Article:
more idea from Endo sensei http://vimeo.com/45046265

you got shoulders, hips, legs, the whole body, why focus on the hands?

question for you, what are the commonalities of the two sensei aikido?

Riai Maori 03-15-2014 02:30 AM

Re: Ikkyo with Small Hands
 
Quote:

Adam Orr wrote: (Post 335851)
I was trying to find a video I and seen of Saito Sensei, but could not locate it. Here's the closest thing I could find that would demonstrate my question.

Here is Stanly Pranin explanation on Ikkyo. Lots of grabbing going on here.

http://www.youtube.com/watch?v=FTN7ZqcGuLM#t=11

Reference is made to Morihei Ueshiba's 1938 technical manual "Budo" where Morihei Ueshiba stresses that, in this technique, nage initiates the encounter counter to common practice today. The reasons for this are explained in the video.:)

robin_jet_alt 03-16-2014 10:16 PM

Re: Ikkyo with Small Hands
 
When Pranin teaches, it creates an interesting conundrum. He is an exceptional researcher and historian and when I listen to what he says, I agree wholeheartedly with everything. On the other hand, he is not able to use his body effectively, and he does not effectively demonstrate what he talks about. I think the best thing to do is to "do as he says, not as he does". In this case, I don't think he ever talks about 'being grabby'; he just does it.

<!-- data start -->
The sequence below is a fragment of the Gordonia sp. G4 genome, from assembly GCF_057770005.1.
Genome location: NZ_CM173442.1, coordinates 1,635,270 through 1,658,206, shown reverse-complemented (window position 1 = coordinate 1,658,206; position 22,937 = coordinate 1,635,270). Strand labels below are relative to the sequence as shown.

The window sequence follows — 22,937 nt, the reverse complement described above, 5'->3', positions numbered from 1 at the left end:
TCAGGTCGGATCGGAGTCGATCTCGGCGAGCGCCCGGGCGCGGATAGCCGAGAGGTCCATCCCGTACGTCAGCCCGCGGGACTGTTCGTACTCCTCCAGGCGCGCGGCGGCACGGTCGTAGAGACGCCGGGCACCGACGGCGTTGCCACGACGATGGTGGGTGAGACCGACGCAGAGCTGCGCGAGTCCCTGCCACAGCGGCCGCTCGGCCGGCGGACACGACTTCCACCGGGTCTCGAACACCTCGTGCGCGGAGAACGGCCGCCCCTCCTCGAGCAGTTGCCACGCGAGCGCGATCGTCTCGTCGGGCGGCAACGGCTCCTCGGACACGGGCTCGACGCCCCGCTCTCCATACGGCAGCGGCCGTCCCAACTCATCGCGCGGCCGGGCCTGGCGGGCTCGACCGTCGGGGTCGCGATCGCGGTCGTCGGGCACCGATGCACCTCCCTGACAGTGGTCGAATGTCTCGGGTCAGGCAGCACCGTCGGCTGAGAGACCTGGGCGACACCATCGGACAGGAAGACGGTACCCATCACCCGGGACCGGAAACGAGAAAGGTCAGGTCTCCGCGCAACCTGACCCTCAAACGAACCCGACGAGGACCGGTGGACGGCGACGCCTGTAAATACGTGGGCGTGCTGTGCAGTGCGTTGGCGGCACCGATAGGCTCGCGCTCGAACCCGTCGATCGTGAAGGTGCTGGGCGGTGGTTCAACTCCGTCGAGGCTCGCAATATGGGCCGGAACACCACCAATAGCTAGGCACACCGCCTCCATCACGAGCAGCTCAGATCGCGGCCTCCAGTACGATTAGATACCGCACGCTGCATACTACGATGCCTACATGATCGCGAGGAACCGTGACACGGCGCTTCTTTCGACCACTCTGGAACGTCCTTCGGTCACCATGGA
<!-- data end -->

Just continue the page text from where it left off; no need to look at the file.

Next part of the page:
Carl Thompson 03-17-2014 02:46 AM

Re: Ikkyo with Small Hands
 
Quote:

Adam Orr wrote: (Post 335851)
There will be (at least in my Aikido exposure) a need to "grasp" (without "grabbing") the back of the hand to control the wrist and direct the center of the uke. The scenario I posed is especially problematic for small hands if trying to do the technique dynamically.

Hello Adam

I think that for some practitioners, even those situations would be done with little or no contact, not even "grasping", but you know better than any of us what your needs are for the way training is conducted in your dojo.